Confessions of an Uninvolved Student

This is a further development of thoughts that occurred to me as I read and responded to John Gardner’s latest post.

I have worked in student affairs and I have a Master’s degree in that field. I am a PhD Candidate in one of the world’s best higher education programs. I work at the National Survey of Student Engagement. These experiences and education have firmly drilled into me the benefits of being engaged and active in campus groups, events, and activities. I see and hear from my colleagues and my students the incredible impact of these activities, especially the acquisition of lifelong friends.

Here’s my secret confession: I was involved in virtually nothing as an undergraduate and a Master’s student. I can only name two fellow students from my undergraduate alma mater; I’ve scarcely exchanged Facebook messages with them and haven’t spoken to them since I graduated from the University of Tennessee (with a 2.48 GPA; “C is for cookie, that’s good enough for me!“). The story isn’t much different for my Master’s classmates; with one exception, I only keep in touch with them through coincidental attendance at professional conferences.

My lack of campus involvement was my choice, for good or ill. It’s part of who I am and I can’t envision my life any differently. And I don’t think anyone could have convinced me to act differently or be different.

I make these confessions because I know there are many other students who are making the same decisions and I don’t think those students and their decisions are understood by or respected by many of my colleagues, especially those in student affairs. I get the impression that sometimes those students are viewed with pity and even scorn because they choose not engage in our favored activities in our chosen environment. And that saddens me, especially because we preach the benefits of diversity and choice. Many of us believe those students need to be “saved” but that seems very disrespectful of those students and their choices.

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  • http://csweiss.wordpress.com Chris Weiss

    Sounds like the basis for a (much needed, based on your argument) new student development theory. Something to fill in the alternative side to Astin’s (1984) and Kuh’s (2001) work with involvement and engagement. Interesting to think that we might have an unsubstantiated bias towards one end of the spectrum, perhaps even more pronounced if you consider student affairs to be a predominantly extroverted profession (I am not an extrovert, but feel the pressure to display the characteristics to ‘fit in’).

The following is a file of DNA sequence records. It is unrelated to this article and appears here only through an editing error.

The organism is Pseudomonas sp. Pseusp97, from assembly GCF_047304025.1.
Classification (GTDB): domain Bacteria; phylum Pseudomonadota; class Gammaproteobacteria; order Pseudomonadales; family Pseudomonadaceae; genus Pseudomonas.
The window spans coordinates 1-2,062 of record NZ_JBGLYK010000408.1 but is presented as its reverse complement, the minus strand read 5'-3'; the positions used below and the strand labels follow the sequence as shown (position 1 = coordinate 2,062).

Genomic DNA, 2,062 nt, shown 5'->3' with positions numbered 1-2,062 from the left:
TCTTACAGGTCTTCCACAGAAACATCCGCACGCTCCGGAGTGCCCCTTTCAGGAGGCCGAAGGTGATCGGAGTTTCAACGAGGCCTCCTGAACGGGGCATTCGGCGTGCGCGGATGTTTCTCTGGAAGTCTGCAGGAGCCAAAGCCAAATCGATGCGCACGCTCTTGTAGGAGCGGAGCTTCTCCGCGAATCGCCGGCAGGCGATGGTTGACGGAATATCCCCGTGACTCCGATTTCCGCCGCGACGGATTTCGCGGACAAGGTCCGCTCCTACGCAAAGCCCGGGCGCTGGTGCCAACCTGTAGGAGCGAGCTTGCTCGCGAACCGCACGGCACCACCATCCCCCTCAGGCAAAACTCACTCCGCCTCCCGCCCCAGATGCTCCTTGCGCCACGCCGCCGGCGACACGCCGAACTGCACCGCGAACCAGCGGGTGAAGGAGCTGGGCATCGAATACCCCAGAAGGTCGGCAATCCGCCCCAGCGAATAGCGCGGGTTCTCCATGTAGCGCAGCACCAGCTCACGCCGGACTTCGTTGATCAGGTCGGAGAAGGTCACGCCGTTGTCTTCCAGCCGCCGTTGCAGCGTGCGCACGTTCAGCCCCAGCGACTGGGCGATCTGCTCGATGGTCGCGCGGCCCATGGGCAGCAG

You make a great case to remove the stigma with the opposite end of involvement theory. Since Astin and Kuh said that learning and development are directly related to amount of time on task, do you think there is value in pursuing and substantiating the claim that development can also still happen at the opposite end?

  • http://mistakengoal.com Kevin R. Guidry

    I don’t necessarily think we need new theory as much as we need to acknowledge that (a) diversity is always much wider than the categories and preconceptions with which we view the world and (b) students don’t need to have the same experiences we had in college even if our experience was truly fantastic and life-changing. (There may be some parallels here with the issues that some atheists are raising in regards to campus spirituality efforts; I haven’t fully thought through that, though…)

    I also don’t think that “time-on-task” needs to be reconceptualized or redefined; it’s still a sound theory that is both intuitive and supported by a lot of evidence. Instead, we need to think about (a) the tasks with which we’re concerned and (b) how we define success. Our job is not to help students do as much as possible or to ensure they participate in on-campus activities but to help them learn.

    I think that all I’m asking is that we better respect the choices others make even when we don’t understand or even approve.

  • http://saitoutloud.blogspot.com/ Eric T.

    Were you involved with things outside of campus/class life? Did you have hobbies? Or did you literally just come home from class and sit around? My point is, you could have been “involved” with things that interested you and had nothing to do with the school.

  • http://mistakengoal.com Kevin R. Guidry

    Excellent points! But is that how most student affairs professionals think of things? Do we really think of “commuter students” or “non-traditional students” as uninvolved or simply involved elsewhere?